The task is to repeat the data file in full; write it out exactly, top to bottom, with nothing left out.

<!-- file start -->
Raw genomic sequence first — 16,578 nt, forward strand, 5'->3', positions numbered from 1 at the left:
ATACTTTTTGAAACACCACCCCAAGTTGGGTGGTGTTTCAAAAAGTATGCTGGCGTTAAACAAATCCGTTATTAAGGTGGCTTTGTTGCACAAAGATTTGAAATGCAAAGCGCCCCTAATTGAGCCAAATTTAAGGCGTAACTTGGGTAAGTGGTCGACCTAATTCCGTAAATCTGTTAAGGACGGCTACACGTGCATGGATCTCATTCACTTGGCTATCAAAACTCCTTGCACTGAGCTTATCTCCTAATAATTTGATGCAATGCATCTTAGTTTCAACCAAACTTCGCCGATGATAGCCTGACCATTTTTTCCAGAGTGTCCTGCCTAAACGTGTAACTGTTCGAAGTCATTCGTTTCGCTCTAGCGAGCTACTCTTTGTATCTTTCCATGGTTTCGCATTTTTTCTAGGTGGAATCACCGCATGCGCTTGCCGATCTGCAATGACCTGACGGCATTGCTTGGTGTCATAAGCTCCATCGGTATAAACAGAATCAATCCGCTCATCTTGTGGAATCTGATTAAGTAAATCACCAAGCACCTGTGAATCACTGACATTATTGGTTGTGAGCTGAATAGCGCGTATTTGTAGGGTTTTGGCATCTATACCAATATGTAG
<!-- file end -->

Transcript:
Raw genomic sequence first — 16,578 nt, forward strand, 5'->3', positions numbered from 1 at the left:
ATACTTTTTGAAACACCACCCCAAGTTGGGTGGTGTTTCAAAAAGTATGCTGGCGTTAAACAAATCCGTTATTAAGGTGGCTTTGTTGCACAAAGATTTGAAATGCAAAGCGCCCCTAATTGAGCCAAATTTAAGGCGTAACTTGGGTAAGTGGTCGACCTAATTCCGTAAATCTGTTAAGGACGGCTACACGTGCATGGATCTCATTCACTTGGCTATCAAAACTCCTTGCACTGAGCTTATCTCCTAATAATTTGATGCAATGCATCTTAGTTTCAACCAAACTTCGCCGATGATAGCCTGACCATTTTTTCCAGAGTGTCCTGCCTAAACGTGTAACTGTTCGAAGTCATTCGTTTCGCTCTAGCGAGCTACTCTTTGTATCTTTCCATGGTTTCGCATTTTTTCTAGGTGGAATCACCGCATGCGCTTGCCGATCTGCAATGACCTGACGGCATTGCTTGGTGTCATAAGCTCCATCGGTATAAACAGAATCAATCCGCTCATCTTGTGGAATCTGATTAAGTAAATCACCAAGCACCTGTGAATCACTGACATTATTGGTTGTGAGCTGAATAGCGCGTATTTGTAGGGTTTTGGCATCTATACCAATATGTAG